We returned from the States July 31 and I’m just managing to get photos up of the second half of our vacation in Alaska, which could be distilled as “Fish and Cousins.” At least they aren’t fishy cousins!
About a year ago Jeremiah’s oldest brother, Ben, moved with his family from upstate NY (where we grew up) to Sterling, Alaska. Ben and Jeannette have 13 children, so in the interest of travel efficiency we decided to make Alaska Hub Shaw, and asked Jeremiah’s parents and siblings if they could join us there. Plus, July happens to be Salmon Season in Alaska….
“Hey, do you think there would be a lake house somewhere near Chicago where we could go for a week?” We were in the planning phase of our trip, trying to figure out a Hub Harro, and come up with a vacation plan that would be fun for all involved.
“Chicago is on Lake Michigan, honey,” my mom reminded me.
In the end my parents found a house to rent on Diamond Lake, about an hour southwest of Kalamazoo, not the big water of Lake Michigan but a warmer, tamer lake surrounded by vacation homes. My three sisters made arrangements to come, and my uncle, aunt, and cousin from Chicago came for the weekend as well. A regular family reunion!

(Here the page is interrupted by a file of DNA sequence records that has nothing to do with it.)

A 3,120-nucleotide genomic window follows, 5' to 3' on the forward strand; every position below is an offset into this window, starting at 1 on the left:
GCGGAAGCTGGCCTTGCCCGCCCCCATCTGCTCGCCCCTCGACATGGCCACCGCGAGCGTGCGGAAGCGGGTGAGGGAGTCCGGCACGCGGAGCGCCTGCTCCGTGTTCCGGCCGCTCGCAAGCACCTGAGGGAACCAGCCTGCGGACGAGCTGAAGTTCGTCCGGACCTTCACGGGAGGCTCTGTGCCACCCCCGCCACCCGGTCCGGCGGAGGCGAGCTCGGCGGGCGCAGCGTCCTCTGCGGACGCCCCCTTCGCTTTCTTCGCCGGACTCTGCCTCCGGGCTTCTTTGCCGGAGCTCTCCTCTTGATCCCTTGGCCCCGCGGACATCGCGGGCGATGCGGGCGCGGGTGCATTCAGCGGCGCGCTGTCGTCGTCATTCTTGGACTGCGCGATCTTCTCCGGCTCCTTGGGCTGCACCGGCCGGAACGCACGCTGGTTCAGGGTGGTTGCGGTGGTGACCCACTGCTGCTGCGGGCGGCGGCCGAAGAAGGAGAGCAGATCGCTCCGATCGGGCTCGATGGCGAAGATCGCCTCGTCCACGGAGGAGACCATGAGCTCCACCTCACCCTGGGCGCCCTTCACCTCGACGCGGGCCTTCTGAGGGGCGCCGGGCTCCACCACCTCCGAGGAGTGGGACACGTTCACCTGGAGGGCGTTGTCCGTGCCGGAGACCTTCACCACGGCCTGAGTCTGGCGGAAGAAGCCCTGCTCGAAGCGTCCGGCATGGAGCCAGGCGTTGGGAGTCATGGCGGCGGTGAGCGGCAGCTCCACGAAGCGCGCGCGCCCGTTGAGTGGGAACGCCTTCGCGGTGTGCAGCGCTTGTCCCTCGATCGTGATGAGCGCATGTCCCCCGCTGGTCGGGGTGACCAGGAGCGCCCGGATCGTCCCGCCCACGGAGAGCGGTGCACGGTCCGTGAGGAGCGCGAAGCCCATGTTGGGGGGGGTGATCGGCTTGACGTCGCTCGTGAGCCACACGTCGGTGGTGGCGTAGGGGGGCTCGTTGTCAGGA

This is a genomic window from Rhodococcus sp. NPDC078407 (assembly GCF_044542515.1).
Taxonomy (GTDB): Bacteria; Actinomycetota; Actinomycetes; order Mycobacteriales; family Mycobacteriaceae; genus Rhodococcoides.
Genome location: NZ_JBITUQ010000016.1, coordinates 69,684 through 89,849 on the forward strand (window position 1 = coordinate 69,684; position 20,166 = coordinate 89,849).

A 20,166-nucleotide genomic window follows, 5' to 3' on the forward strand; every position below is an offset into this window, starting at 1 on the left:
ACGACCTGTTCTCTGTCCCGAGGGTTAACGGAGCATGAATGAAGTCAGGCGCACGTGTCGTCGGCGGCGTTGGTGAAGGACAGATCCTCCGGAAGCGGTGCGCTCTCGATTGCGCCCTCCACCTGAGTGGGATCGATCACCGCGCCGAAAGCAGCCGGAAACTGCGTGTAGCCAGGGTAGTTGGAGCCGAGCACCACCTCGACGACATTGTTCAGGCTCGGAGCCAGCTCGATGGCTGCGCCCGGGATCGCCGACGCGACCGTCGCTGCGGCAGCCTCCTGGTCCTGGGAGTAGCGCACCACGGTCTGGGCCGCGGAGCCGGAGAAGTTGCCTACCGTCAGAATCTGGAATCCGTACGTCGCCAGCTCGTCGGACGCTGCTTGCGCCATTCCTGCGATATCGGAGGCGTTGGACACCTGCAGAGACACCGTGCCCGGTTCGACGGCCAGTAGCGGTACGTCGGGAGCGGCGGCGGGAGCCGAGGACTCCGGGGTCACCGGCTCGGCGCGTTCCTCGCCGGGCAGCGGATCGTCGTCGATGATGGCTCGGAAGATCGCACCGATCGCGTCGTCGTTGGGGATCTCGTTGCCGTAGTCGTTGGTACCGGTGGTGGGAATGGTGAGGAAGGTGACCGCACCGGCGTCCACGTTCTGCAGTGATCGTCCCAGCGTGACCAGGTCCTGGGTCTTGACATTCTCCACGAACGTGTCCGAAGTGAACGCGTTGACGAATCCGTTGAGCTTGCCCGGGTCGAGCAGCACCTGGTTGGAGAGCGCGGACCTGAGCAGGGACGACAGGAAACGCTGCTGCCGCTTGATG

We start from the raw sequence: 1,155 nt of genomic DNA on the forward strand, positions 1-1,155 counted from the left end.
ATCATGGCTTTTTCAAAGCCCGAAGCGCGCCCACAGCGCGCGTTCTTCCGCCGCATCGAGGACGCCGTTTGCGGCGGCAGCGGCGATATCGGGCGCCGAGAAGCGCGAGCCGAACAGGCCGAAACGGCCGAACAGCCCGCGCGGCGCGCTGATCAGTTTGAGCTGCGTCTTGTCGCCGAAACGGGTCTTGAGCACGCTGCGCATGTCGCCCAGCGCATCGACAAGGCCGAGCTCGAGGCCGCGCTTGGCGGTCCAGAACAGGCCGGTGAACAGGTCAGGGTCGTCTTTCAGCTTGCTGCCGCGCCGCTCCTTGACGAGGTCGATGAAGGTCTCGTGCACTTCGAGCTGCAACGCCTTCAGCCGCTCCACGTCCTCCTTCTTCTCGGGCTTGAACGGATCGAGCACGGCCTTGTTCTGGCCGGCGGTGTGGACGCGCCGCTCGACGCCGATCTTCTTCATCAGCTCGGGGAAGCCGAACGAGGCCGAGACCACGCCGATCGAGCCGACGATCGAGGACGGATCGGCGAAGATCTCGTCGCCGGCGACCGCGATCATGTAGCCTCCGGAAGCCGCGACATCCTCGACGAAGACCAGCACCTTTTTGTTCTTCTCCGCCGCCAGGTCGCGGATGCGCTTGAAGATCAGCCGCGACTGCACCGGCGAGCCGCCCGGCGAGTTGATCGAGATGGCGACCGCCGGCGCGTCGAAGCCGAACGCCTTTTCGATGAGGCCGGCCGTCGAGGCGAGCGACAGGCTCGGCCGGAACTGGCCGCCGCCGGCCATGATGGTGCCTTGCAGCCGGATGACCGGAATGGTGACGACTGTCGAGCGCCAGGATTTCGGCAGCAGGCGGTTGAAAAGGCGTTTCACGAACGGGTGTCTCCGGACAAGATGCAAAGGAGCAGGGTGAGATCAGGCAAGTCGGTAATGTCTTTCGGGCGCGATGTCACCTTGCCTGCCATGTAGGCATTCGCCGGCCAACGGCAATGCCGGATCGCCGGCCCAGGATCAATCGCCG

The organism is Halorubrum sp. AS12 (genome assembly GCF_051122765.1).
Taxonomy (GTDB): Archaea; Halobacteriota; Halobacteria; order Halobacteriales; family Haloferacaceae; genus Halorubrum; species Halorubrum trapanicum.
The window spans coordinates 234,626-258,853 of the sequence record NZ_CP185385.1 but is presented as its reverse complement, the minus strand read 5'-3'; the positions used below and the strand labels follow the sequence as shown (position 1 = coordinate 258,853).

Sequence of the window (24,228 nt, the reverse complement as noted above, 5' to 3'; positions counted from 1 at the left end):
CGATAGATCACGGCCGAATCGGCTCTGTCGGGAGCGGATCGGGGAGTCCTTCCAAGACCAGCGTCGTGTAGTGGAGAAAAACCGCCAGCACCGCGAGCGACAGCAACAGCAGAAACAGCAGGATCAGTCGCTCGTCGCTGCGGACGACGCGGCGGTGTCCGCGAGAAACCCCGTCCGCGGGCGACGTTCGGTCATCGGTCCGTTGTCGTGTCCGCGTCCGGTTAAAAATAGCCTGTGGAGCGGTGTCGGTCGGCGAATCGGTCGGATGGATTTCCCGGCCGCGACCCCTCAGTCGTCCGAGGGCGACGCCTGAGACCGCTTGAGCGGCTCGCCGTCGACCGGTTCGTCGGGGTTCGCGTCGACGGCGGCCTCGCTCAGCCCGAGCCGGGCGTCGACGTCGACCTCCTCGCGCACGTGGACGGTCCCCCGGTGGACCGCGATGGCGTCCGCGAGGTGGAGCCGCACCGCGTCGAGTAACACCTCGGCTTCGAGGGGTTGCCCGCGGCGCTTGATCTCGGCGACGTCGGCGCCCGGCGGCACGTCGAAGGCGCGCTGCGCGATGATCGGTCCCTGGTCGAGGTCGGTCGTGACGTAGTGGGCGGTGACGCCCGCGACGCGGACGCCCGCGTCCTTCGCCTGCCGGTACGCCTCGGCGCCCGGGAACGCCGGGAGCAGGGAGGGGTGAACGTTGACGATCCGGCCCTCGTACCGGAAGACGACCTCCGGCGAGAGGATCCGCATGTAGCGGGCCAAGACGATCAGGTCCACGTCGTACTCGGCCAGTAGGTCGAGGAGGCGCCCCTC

I felt like gripping Jeremiah by the shoulders, staring him in the eyes, and declaring “THIS is why I’m the way I am. See? I’m NOT weird. For my family, this is NORMAL.”
Jeremiah and I are from the same town. I could have seen his family home across the river if the trees weren’t so thick. We’re both Americans, similar socio-economic class, each with two parents playing basically traditional roles in the household. Yet sometimes my “normal” seems so different from his “normal” that I wonder how cross-cultural marriages ever survive. The family of origin sets our expectation of how a spouse is “supposed” to act and react. And there’s nothing like a family vacation to pull that into focus.
Our parents and siblings used to all live in upstate NY, and visiting the families was relatively straight-forward. But now that the kids have grown, both our parents have gotten rid of the big family houses. Jeremiah’s folks have moved up to a cabin in the Adirondack mountains, and mine have moved to a little two bedroom in Chicago near my mom’s parents. Our siblings are scattered hither and yon. This family get-together was going to take more effort than in previous years.
We opted to try and create a “hub” for each family, and have the remaining family members come to us. The first two weeks of our trip we spent with the Harro family. We started out in a suburb of Chicago with my parents, then went to a lake house in Michigan that my parent had rented for a week, where my sisters living in Pennsylvania and Massachusetts came to meet us. Hub Harro.